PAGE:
If the enemedia were doing the job it should be doing, instead of aiding and abetting the enemies of freedom, this book would be featured in reviews everywhere. D.C. Watson would be on all the talk shows.Instead, the only place you're going to hear about it is here, and at the few other pro-freedom sites that remain. D.C. Watson is a patriot who is doing what every American should be doing, and what I exhort everyone to do in every speech I give: he realizes that we -- each and every one of us -- are the soldiers in this battle for freedom, and no one is going to do the job for us. We have to save this country ourselves, if it is going to be saved.
Through These Blues is a chronicle of the jihad threat and of D.C.'s experiences as an ordinary American who woke up to it and started to fight it. He lays out the Islamic foundations of jihad terror and Islamic supremacism, shows how the Islamic supremacist agenda is advancing in the U.S. today, and profiles some of the major players in the defense of the freedom of speech, the freedom of conscience, and the equality of rights of all people -- including me (see chapter 18). "A tireless, unflappable defender of freedom," D.C. writes, "Pam Geller has done incomparable work in several aspects of countering the Islamic jihad agenda. She has also made it abundantly clear that there is no reason why a savage should not be recognized as a savage." Indeed, there is no reason at all for anyone who really wants to defend this nation.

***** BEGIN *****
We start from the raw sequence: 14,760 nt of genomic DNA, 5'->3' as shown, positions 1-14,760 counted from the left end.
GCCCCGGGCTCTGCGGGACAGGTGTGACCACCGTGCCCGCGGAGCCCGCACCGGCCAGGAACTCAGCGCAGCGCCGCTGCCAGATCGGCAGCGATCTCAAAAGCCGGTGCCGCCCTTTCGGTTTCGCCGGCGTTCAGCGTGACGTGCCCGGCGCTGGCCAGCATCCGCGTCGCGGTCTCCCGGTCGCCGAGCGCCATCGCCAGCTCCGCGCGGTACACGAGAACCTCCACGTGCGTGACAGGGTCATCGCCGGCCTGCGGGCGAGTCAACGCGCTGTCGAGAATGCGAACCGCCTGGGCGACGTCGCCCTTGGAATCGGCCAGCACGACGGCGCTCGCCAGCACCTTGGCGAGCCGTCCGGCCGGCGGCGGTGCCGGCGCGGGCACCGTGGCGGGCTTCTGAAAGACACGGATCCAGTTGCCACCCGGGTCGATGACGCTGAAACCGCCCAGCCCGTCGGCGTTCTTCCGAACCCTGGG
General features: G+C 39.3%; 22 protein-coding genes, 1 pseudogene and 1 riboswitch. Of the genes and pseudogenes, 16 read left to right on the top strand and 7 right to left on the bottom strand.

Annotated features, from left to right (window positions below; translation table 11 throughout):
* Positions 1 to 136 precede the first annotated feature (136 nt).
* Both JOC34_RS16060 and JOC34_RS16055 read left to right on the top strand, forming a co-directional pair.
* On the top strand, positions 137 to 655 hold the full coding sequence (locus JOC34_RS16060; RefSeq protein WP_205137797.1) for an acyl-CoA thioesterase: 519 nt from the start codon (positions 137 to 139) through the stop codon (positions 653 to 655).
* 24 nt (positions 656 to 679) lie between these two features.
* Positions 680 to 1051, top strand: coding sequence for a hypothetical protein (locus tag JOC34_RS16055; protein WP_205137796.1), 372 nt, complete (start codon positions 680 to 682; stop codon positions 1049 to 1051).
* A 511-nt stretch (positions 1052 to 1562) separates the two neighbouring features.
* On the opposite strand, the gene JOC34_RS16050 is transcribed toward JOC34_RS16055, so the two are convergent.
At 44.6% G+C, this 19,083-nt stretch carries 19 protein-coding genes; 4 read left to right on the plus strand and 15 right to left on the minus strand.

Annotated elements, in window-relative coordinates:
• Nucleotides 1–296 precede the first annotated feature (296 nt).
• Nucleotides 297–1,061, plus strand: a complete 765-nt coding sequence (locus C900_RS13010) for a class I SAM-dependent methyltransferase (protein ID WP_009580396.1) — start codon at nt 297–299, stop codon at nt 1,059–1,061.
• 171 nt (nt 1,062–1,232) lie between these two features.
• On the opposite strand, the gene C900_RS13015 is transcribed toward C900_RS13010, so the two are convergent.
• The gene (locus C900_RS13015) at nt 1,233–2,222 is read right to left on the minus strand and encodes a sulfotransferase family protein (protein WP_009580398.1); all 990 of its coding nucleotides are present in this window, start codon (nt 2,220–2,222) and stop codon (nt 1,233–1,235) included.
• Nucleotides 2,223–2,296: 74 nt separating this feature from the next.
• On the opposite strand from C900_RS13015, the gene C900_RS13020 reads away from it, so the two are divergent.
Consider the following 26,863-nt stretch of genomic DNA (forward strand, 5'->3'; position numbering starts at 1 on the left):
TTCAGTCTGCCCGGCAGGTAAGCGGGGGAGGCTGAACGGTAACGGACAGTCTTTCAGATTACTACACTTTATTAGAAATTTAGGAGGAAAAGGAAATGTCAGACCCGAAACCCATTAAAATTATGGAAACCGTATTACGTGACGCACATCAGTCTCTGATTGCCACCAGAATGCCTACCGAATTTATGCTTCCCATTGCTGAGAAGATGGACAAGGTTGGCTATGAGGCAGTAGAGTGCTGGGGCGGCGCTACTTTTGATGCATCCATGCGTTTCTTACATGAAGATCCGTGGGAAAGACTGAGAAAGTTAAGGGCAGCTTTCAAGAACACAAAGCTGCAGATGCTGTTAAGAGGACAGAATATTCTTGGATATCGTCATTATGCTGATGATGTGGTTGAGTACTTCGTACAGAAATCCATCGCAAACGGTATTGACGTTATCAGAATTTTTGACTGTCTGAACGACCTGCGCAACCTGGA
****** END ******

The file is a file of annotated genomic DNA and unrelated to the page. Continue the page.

It's a brisk and essential read. Especially moving was the section on our rally in defense of Rifqa Bary in Columbus, Ohio. D.C. was there to stand for that girl's freedom of Sharia brutality and intimidation, and he brought a group of fellow patriots: average Americans who are ready to resist those who are trying to snatch away our freedoms. And don't miss the stirring Foreword by my colleague Robert Spencer. Spencer writes: "D.C. Watson is an ordinary man who loves freedom, loves Western civilization, loves his home, loves his family. He is not willing to see the things that he loves snatched away, and the values that he loves eroded into nothingness, and the people that he loves enslaved to tyranny."
Why aren't there more D.C. Watsons?